Countdown to True Heroes – Day 6

Welcome back for Day 6 of the Countdown to the True Heroes Military Romance series.

Today, we’re going to talk about crashing helicopters.

Yesterday, I pointed you to the blog post about my technical advisor and friend Bill Leroy.  If you read that post, you know that Bill was instrumental (get it – instrumental) in helping me write the scene in which our Colonel crashes his Black Hawk.  I could have researched for a year and not gotten the scene right.  Leave it to the guy who actually flew the PJs in and out of danger.  What a hero our Cowboy Bill is.  (Could be why the call sign of that helo is Leroy08 – just sayin’)

Over Coffee


Over coffee we wrote and then tweaked that scene until it was just right.



But before our Colonel crashes his helo, let’s see how he feels about watching another commander crash his.  The prologue of True Courage has our heroes watching as this event unfold on their television. 



The first commandment of aviation: Thou shalt maintain thy airspeed, lest the ground rise up and smite thee.

Lieutenant Colonel Rick McIntyre’s PJs often attributed a sinister motivation to the mountain. Sometimes they even kept score—Yosemite, 3, Humans, 0.

But he’d never really bought into it. Now, as he watched the Black Hawk tumble down Mount Hood, he was beginning to reconsider.

Retirement—fishing to be exact—was looking pretty good right about now.

He didn’t know who the pilot was, but he felt for him.

Rick had been in midsentence, leaning over the map-strewn table that took up over half of David Quillen’s office. He still wore his coat, not having gotten warm yet from the walk inside. If he wanted to be this cold, he’d live in Colorado or go home to Minnesota.

It was the tone of the voice, rather than the words, that reached in from the outer room and silenced him. Made him listen.

“Sirs, get out here,” someone hollered again.

On cue, both David and Rick moved. Fast.

Not ten minutes earlier, Rick had passed the dayroom, saying hello to members of Bravo Element who lounged around the room, eating a late lunch and watching Fox News. Their lack of movement when he passed by made him smile. Yet, he fervently hoped—not for the first time—that had a general walked in, the boys would have shown a bit more respect.

It had taken him years to instill their casual disregard for his rank, and when it came right down to it, they never balked when he gave an order.

Now, as he entered the dayroom, there was no lounging. Nic D’Onofrio and Eric Cruz sat forward on the couch. Chris Gabriel stood behind them. Joey Amonte and Will Pitkin flanked the television in raggedy, mismatched recliners, fully engaged with the drama playing out on the nineteen-inch screen.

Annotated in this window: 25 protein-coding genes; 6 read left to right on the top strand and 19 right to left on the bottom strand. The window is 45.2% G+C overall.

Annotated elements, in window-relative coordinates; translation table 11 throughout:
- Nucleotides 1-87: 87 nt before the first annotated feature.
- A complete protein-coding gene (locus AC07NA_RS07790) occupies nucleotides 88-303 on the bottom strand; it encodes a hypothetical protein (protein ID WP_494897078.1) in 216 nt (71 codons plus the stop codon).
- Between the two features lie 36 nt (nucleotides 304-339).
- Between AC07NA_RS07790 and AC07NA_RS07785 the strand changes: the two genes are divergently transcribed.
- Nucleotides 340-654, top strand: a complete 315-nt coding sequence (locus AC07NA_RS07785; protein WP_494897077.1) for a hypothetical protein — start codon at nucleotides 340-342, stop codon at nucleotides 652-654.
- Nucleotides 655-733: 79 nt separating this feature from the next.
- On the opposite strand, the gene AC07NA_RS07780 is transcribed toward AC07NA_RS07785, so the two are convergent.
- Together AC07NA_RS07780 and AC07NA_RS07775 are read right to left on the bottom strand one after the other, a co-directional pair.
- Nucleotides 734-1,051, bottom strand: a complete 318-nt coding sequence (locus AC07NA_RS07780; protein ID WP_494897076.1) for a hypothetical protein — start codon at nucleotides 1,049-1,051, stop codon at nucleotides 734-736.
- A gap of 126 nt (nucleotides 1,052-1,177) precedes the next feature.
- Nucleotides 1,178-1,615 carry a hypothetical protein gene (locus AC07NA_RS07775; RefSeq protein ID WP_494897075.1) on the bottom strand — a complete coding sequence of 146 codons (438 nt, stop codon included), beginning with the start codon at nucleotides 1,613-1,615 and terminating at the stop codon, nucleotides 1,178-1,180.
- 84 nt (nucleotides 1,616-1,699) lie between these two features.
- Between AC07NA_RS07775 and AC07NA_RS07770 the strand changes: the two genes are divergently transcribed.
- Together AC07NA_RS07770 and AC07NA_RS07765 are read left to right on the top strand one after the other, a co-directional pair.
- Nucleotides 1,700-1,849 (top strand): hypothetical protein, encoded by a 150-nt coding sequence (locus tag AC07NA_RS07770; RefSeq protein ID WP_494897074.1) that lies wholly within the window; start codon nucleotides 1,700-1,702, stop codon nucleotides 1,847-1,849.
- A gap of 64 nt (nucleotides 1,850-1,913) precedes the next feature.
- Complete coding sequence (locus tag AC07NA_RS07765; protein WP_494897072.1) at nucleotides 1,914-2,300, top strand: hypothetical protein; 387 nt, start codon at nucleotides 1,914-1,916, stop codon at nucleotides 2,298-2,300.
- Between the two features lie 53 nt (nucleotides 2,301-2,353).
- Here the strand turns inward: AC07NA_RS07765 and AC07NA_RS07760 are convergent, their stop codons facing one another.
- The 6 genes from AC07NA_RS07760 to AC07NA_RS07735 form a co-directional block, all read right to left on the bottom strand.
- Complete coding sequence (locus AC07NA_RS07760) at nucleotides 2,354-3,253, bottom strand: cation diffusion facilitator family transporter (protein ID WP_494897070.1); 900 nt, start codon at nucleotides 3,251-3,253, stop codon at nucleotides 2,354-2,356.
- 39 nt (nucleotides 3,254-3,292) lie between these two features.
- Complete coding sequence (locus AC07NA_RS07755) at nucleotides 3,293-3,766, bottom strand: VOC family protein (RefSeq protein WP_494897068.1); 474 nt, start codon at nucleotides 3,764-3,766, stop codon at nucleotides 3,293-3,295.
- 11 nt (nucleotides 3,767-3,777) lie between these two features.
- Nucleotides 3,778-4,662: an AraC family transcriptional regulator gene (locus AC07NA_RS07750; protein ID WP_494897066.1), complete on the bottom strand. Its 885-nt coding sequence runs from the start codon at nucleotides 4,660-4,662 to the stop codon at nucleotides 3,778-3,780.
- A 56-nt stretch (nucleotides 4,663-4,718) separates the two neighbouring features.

“The chopper was hovering when it just seemed to dip its nose into the mountain and then it just dropped and rolled,” said the stunned commentator. “This Air Force rescue helicopter is part of the 304th Rescue Squadron based in Portland…”

“Holy shit,” Quillen whispered in a most un-Quillen-like way.

Rick’s stomach clenched as the ten-ton Jolly Green nosed into the snow and pitched obscenely—almost in slow motion—down the side of Mt. Hood. Its rotors splintered as it tumbled, and about the third time they showed it, he could make out one of the crew members being ejected before the chopper rolled over him.

Every commander’s nightmare—endangering the lives of your guys. Every pilot’s nightmare—getting your crew, your patient or yourself killed. At least, the crew had the foresight to release the hoist cable to the Stokes litter that held the patient, dropping him to safety before the tumble.

Never mind the high-dollar frown on the faces of the pencil pushers.

And, in this case, never mind the complete humiliation of crashing your bird as the cameras rolled.

For the next few weeks, every time he flew, that image played in his head. God only knew how the crew, several of which having been rolled over by the helo on its slow descent, lived. The others, initially enmeshed in the wreckage, miraculously made it as well.

Wild ride.

Lucky bastards. It wasn’t their day to die.


I hope you’ll return tomorrow for Countdown day 5.  We’ll talk about a true-life hero. 




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